At home in Brisbane: tropical heat the right climate to build a cashmere brand
Irishwoman Caoimhe Ryan runs Nuan Cashmere, a luxury homewares brand from her home on Australia's Gold Coast
Dubliner Caoimhe Ryan at home in Brisbane on Australia’s Gold Coast.
She grew up in an old house in Foxrock with period features and that has led her to a love for what she calls “the story of an old house” but with contemporary kitchens and bathrooms.
Ryan left Dublin for London where she started working on the stock market which led to work on the Latin markets and an approach to head up a team in New York with time spent in Mexico, Brazil and Argentina.
Reminders of her time in New York hang on the walls of the Queensland house she shares with her second husband, Simon, and her four children.
The cashmere story was born in Hong Kong where, at the dawn of the new millennium, she and her then husband arrived, having left London behind. With southeast Asia on her doorstep she and her family travelled and it was while on holidays in the Maldives that she met a woman wearing a gorgeous cashmere robe. She admired it and the woman offered to get her one from Shanghai. Back in Hong Kong her friends so admired it that they asked her to get more.
“The climate there is tropical but the houses are not built for cold weather. While there can be highs of 40 degrees there can also be lows of 10 degrees, which can feel freezing. Many of the homes don’t have any heating so in winter it can feel like you’re living in the garden shed,” she explains.
She started selling at charity events and ended up with a database of clients. “I kind of stumbled into it and it has been growing since.” Soon she was sketching up ideas and a design brief that she converted to Mandarin using Google Translate and would message her designer using WeChat, a Chinese version of Whatsapp.
“Young girls bought it for office wear in environments where the air conditioning is high as it falls into professional attire criteria.” The robes were a big hit with most of them worn as “coatagins”, a cardigan/coat hybrid.
The selling season for her designs was September to March and, when she split up with her first husband in 2011, a friend in the fashion business who had run American luxury brand Coach’s Asian office offered to help her turn her idea into a proper luxury brand. He helped her come up with the name, Nuan Cashmere, and showed her how to set up an inventory management system. It was a lucky break as it meant she could manage stock as well as keep on top of the financial and cash-flow sides of the business.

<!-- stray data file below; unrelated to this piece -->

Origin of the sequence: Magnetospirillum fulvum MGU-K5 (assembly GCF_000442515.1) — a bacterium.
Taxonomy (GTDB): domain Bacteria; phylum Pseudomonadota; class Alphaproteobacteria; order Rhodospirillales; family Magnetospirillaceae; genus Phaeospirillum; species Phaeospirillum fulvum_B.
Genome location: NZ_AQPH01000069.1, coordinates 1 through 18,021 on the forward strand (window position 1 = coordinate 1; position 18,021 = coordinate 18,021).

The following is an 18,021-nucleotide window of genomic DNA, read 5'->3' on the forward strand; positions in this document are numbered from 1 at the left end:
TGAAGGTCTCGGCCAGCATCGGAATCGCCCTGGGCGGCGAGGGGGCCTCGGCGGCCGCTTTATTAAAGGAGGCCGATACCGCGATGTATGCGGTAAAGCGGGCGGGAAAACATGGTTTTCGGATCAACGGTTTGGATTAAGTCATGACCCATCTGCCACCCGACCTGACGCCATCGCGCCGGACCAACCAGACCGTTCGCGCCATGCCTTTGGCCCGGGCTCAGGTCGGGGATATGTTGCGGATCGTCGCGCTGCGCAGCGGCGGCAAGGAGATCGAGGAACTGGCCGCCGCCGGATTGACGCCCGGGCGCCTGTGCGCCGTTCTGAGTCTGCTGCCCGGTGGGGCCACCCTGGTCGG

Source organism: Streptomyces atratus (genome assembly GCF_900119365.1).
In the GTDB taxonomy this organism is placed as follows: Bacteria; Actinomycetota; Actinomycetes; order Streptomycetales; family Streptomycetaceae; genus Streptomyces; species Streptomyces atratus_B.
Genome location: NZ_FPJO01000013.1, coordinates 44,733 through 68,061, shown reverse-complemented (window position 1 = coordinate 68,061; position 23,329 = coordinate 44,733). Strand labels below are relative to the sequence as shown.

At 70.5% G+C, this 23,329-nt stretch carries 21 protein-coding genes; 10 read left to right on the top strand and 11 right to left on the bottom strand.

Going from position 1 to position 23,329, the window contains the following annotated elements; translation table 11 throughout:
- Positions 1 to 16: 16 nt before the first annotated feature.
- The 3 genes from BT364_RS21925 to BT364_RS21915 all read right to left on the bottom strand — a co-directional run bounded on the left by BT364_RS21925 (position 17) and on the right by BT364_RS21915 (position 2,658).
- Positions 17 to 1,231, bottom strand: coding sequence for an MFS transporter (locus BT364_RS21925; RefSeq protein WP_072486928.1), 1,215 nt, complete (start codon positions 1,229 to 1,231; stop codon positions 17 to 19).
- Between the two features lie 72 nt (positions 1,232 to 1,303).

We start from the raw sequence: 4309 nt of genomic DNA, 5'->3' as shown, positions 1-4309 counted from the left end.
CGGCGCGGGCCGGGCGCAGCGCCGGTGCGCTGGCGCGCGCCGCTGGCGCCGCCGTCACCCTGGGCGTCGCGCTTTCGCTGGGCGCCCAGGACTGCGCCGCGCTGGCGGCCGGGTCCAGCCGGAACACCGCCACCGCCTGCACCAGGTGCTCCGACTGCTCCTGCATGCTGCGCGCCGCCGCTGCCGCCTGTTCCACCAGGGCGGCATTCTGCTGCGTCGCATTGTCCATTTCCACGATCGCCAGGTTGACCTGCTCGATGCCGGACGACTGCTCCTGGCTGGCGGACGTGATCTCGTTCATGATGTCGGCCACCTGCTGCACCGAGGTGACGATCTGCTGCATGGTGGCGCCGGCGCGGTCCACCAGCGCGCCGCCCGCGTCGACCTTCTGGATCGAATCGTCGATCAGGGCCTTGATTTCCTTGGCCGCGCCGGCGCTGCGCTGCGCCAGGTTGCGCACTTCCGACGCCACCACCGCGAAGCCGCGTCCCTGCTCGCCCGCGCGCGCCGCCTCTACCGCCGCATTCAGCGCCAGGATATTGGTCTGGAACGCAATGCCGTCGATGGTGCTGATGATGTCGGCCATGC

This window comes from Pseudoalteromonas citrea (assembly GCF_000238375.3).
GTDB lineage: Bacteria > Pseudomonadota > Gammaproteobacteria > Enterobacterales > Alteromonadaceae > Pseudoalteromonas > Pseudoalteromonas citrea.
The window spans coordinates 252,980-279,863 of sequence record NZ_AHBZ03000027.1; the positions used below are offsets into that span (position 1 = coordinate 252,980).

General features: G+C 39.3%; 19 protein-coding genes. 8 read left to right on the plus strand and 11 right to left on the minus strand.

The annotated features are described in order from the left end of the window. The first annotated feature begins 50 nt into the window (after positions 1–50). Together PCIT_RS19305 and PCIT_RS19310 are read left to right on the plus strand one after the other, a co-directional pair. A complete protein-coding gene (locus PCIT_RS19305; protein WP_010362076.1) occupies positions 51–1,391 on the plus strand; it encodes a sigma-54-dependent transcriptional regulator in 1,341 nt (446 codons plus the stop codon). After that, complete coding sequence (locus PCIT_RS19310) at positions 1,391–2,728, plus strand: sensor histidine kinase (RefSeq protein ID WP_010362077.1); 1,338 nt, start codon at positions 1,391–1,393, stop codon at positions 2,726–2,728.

A big perk of living in Asia was the opportunity to travel and she picked up lovely bits of art and mementoes that now decorate her Australian home – so much so that she could do themed rooms in her house, the Myanmar phase, the South African phase and so on but she prefers to mix it up.
On meeting Simon she says, “If you’re not looking you find things”. He got in touch from Brisbane after her sister had thoughtfully signed her up to an online dating site. His mother had been Irish and his dad was living in Clonakilty.
“For me he was more of a pen pal. He lived on a different continent but he became someone to chat to and we became really, really good friends. We started a long-distance relationship and got engaged in 2014,” she says.
Their house in Brisbane was built in the 1850s and had lots of character including lacework ironmongery, characteristic of Australian homes.
Inside, the house has gum tree flooring, and a teak floored verandah with tropical hardwood furniture. In the living room is a model of the Titanic that she bought in an antiques shop in Hong Kong as a gift to her husband. The coffee table is solid stone and houses an ethanol fire that she lights in winter. There’s an Asian ox that she brought back from a half marathon in Angkor Wat in Cambodia. She had the sofas made in Hong Kong and on them sit some of her own Nuan brand squishy square cushions (about €175 each for a plain knitted design, cable and ribbed versions, €201 each). On one wall above the sofa is Petri Series, a resin-based work by San Francisco-based Klari Reis.
The stained glass panels on either side of the front door are replicated in the window of the stairwell, where a painting purchased on a trip to Vietnam hangs. On the landing is a Burmese wooden Buddha, an 18th-century Shan Period piece, bought in a gallery in Hong Kong where she also purchased the 19th-century Burmese bronze riders.
The house is still a work in progress and the next job is to remodel the kitchen, she says.
Upstairs, in the master bedroom is a king-size cable throw, luxury bedding that feels light as air. These come in two shades of grey and can be pre-ordered from her Nuam Cashmere website for €1,070. It looks and feels great but how do you keep moths at bay? “Before storing it away, wash it and dry it flat. Then iron it to kill any eggs.”